To elucidate the mechanism by which phototherapy reduces serum bilirubin, studies were performed on the catabolism of labeled bilirubin in homozygous jaundiced Gunn rats before, during, and after a period of exposure to 1700 foot candles of daylight fluorescent light. Following equilibration with the body pool of an intravenously administered tracer dose of 3H- or 14C-bilirubin, radioactive and diazo reactive compounds were excreted in the bile at a slow, steady rate and plasma specific activity declined semilogarithmically. Subsequent exposure to light caused a marked increase in the biliary excretion of radioactive and diazoreactive compounds. Fecal and urinary radioactivity increased also but remained minor fractions of the total excreted radioactivity. After extinguishing the lights, these variables reverted gradually to control values. Spectral and chromotographic analysis of the excreted pigments and their azopigments demonstrated that the increased biliary radioactivity during phototherapy consisted of two roughly equal fractions: (a) unconjugated bilirubin, excreted at rates comparable to the output of conjugated bilirubin in the bile of normal nonjaundiced rats; and (b) water-soluble bilirubin derivatives, chromatographically identical with those found in Gunn rat bile under control lighting conditions but different from the products of photodecomposition of bilirubin in vitro. In some animals, phototherapy produced little decline in plasma bilirubin despite comparable acceleration of bilirubin catabolism. This was attributed tentatively to increased synthesis of early labeled bilirubin in these animals.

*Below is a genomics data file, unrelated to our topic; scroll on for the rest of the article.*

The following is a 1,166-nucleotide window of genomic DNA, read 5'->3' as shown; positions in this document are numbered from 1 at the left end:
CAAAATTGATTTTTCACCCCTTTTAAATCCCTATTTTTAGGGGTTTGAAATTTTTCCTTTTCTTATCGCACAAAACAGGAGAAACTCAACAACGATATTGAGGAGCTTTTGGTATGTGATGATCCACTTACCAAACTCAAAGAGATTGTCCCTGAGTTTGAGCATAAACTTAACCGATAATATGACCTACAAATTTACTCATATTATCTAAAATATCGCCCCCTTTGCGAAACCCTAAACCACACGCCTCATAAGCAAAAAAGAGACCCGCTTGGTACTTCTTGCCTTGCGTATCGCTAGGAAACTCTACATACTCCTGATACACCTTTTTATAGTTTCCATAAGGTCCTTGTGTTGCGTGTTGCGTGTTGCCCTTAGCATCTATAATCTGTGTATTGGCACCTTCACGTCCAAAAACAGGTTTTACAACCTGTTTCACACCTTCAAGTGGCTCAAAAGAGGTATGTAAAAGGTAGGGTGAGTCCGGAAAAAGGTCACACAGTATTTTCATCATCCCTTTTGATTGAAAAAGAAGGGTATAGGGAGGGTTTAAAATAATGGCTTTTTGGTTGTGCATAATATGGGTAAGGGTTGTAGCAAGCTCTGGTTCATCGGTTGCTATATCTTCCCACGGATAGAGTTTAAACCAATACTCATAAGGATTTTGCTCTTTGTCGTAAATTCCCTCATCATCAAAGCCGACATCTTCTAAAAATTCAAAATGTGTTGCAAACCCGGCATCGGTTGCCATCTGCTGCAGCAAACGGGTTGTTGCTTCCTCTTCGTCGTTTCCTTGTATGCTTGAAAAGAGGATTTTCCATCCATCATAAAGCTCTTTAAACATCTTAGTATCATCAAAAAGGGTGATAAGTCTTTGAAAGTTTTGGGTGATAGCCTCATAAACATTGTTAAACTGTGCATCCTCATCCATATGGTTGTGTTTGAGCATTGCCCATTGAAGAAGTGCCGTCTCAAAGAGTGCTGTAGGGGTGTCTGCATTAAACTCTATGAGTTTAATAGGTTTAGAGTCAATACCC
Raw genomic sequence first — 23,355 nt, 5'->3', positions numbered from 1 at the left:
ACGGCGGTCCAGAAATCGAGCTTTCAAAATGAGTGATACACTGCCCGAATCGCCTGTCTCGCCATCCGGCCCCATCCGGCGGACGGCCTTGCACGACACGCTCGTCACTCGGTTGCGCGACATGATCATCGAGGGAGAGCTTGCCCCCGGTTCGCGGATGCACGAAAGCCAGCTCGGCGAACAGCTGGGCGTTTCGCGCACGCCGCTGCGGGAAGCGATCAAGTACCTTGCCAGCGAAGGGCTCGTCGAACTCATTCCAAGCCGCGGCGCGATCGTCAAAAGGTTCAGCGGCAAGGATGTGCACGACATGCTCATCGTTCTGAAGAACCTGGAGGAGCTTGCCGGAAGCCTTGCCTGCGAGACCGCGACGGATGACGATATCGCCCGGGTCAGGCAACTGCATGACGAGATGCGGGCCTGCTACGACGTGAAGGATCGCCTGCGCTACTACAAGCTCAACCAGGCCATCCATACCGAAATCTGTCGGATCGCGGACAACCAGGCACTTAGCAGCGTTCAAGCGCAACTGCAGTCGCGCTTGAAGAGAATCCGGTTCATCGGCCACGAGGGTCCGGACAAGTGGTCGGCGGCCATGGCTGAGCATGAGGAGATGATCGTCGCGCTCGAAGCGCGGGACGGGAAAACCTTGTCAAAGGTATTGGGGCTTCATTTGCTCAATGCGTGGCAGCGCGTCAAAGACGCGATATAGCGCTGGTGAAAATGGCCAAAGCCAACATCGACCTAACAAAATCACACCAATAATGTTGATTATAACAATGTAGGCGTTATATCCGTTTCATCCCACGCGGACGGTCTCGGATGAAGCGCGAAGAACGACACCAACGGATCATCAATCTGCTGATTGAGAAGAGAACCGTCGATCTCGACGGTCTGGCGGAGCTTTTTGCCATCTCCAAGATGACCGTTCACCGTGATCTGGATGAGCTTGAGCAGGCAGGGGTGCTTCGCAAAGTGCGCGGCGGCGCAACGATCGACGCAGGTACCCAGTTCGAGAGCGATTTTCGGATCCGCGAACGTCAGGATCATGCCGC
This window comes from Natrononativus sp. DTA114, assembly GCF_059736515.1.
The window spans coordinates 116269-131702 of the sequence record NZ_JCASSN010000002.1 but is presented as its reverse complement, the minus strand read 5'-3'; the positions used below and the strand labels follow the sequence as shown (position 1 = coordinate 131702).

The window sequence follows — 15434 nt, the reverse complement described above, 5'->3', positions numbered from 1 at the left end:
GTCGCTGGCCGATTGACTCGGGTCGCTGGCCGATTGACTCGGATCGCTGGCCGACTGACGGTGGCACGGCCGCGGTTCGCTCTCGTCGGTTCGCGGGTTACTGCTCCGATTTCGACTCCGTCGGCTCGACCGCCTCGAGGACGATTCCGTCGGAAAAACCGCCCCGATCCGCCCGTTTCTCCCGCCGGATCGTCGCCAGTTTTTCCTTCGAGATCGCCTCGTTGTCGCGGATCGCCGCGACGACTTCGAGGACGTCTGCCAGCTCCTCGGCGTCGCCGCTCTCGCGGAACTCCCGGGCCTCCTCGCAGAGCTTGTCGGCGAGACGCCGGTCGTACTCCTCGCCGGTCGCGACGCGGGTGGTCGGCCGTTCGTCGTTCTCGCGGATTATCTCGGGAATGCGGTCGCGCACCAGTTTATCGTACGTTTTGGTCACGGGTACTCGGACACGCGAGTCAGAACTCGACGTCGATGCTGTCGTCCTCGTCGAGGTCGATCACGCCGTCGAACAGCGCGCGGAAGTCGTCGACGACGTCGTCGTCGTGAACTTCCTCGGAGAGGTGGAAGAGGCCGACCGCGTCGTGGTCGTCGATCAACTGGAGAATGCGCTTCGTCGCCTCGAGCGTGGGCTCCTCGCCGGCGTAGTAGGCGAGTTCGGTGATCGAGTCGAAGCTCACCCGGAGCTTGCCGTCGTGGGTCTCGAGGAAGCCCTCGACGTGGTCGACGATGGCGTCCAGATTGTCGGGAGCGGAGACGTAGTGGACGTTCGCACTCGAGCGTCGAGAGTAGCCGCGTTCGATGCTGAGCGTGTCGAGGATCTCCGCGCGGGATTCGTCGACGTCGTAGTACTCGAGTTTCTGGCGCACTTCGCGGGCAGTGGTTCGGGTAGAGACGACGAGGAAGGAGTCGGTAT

J. Donald Ostrow


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